Trust requires them to break down those barriers. To come to understand themselves first, and then those around them. It is a difficult, messy process, full of miscues, frustration, and backsliding. And though they by no means achieve perfect harmony in a single book, their progress enables a frosty royal to crack open her heart, a coward to find his purpose, and a narcissist to confront the past that has long held him shackled. It is not an end to the journey of trust, but it is a beginning.
How much do you plan when you write? What’s your writing process like?
Is this your first book? If so, what lessons have you learned from writing it? If not, what lessons did you learn from writing earlier books that you brought into this one?
Rebirth was my debut novel. I went into it thinking I was a pantser—an author who starts writing and discovers their plot, characters, and world-building along the way. Turns out, I'm the opposite: an outliner.
Once I began planning out my story in an Excel spreadsheet, my plot and character arcs become so much tighter and my foreshadowing started leading to more engaging payoff at the end of my books. There are still things I think I can improve in Divinity's Twilight: Rebirth. Most authors will tell you the same about their early work. But the experience writing it allowed me to better understand my craft, and that's the primary goal of each and every book an author works on.
Do you usually write to background noise, music, etc. or do you prefer silence?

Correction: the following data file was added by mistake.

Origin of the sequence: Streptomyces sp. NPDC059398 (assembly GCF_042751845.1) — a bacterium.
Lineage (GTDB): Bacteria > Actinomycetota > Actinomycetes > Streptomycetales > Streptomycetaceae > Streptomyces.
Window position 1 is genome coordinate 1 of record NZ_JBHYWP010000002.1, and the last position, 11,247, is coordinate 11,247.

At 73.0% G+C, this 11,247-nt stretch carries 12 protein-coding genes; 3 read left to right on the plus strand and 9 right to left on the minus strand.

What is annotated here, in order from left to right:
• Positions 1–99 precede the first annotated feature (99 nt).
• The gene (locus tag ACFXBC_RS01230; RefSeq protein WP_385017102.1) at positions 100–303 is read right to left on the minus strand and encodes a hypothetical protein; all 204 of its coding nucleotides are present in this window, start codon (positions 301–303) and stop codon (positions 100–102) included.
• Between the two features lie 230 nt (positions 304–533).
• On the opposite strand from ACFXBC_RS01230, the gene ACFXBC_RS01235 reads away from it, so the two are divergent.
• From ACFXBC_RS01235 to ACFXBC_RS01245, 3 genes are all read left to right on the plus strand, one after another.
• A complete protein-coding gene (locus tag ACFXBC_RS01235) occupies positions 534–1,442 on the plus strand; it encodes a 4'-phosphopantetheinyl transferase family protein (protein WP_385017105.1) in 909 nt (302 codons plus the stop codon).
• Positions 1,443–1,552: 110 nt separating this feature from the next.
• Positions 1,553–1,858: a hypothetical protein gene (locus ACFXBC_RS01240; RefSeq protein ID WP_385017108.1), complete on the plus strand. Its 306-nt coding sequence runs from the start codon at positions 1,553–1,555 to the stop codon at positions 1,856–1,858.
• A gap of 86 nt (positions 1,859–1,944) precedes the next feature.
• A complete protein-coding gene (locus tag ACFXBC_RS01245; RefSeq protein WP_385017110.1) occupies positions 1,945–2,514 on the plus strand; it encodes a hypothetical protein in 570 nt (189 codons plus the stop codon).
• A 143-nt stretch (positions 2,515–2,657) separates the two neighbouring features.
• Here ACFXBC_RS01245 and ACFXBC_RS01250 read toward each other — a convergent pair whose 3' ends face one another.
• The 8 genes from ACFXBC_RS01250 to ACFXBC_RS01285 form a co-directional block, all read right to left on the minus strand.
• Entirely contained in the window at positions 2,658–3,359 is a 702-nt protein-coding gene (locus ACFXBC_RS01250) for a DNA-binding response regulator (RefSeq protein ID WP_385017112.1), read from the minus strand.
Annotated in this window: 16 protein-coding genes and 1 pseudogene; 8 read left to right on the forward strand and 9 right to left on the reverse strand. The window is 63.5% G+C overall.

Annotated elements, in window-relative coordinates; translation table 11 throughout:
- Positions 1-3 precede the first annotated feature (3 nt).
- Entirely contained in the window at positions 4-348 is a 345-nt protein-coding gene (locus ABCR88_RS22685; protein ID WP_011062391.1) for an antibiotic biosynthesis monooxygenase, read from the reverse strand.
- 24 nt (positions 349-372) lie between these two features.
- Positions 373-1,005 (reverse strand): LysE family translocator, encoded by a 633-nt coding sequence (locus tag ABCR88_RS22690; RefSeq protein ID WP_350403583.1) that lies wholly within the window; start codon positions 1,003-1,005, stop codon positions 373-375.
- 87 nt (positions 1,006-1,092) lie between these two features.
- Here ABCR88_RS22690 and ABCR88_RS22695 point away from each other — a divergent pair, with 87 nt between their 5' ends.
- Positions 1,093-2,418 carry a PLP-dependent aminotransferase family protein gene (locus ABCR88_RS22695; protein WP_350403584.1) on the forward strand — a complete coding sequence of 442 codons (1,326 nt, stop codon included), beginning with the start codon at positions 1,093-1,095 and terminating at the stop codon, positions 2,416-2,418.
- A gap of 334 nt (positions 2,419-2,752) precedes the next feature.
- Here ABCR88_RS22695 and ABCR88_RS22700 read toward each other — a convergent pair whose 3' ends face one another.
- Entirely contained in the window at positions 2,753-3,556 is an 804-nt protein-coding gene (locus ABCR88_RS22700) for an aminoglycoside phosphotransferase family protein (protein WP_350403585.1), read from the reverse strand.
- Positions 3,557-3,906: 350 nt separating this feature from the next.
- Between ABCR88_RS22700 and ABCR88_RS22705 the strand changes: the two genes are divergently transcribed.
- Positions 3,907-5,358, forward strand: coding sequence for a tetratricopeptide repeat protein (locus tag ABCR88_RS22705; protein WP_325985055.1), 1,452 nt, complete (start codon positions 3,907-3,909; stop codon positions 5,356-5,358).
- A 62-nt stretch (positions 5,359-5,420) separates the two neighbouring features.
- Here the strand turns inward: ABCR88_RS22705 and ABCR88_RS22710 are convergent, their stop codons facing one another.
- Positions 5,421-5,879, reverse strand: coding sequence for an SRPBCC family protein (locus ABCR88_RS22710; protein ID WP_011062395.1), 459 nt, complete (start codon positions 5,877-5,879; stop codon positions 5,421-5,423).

Silence, but I try to "prime" my writing sessions with music appropriate to whatever scene I'm working on. Somber ballads for tearjerkers. Sweeping orchestral pieces for epic battles. Game OSTs for important character moments, triumphant reveals, or a host of other moments. Every character has a soundtrack, and I listen to these as I run to try to meld with / "put on" their skin.
I can't concentrate on my writing while music is on, but it 110% enhances my craft.
What do you think characterizes your writing style?
My writing style has evolved from book to book, but right now I'd say it's defined by a sense of immediacy. Quick thoughts and bursts of action punctuated by the scents, sights, and sounds around the character. I try to avoid slipping into over-detailed narration, focusing on what matters to the POV character and putting them in situations that allow me to world-build as needed.
World-building (Floating dreadnaughts, flesh-eating crystals, horned giants who graft armor onto their bodies, etc.) is definitely one of my strengths, but I do my best to ensure it is relayed through experience rather than info-dumping. This allows my thick books to maintain a deceptively fast pace and ensures vivid, almost cinematic action sequences that some readers have said have the flair of a big-picture production.
How much of yourself do you write into your stories?
No one character is a direct copy of me. Rather, I pull core traits out of myself and use them as the bones around which to build the unique body of a character. Using Divinity's Twilight as an example:
Matteo is my inner bookworm, the me that wants to curl up in the corner with a novel and ignore the storms of life raging outside my window.
Vallen is my confidence, the me who doesn't doubt himself, oftentimes to his own folly.
Sylette is my frustration and irritation, the me without a filter who says and does exactly what she wants, consequences be damned.
Velle is my compassion, the me who tries to empathize with people regardless of who they are and what they've done.
I could go on and on. Yet while these extreme character traits are balanced inside me, they aren't in my characters, resulting in a cast that is constantly jabbing each other with their thorns. Half their journey is about saving the world; the other half is about trying not to kill each other.
They say to never judge a book by its cover and maybe that’s true in the philosophical sense, but it certainly happens with books. Can you tell us about the idea behind the cover of your book?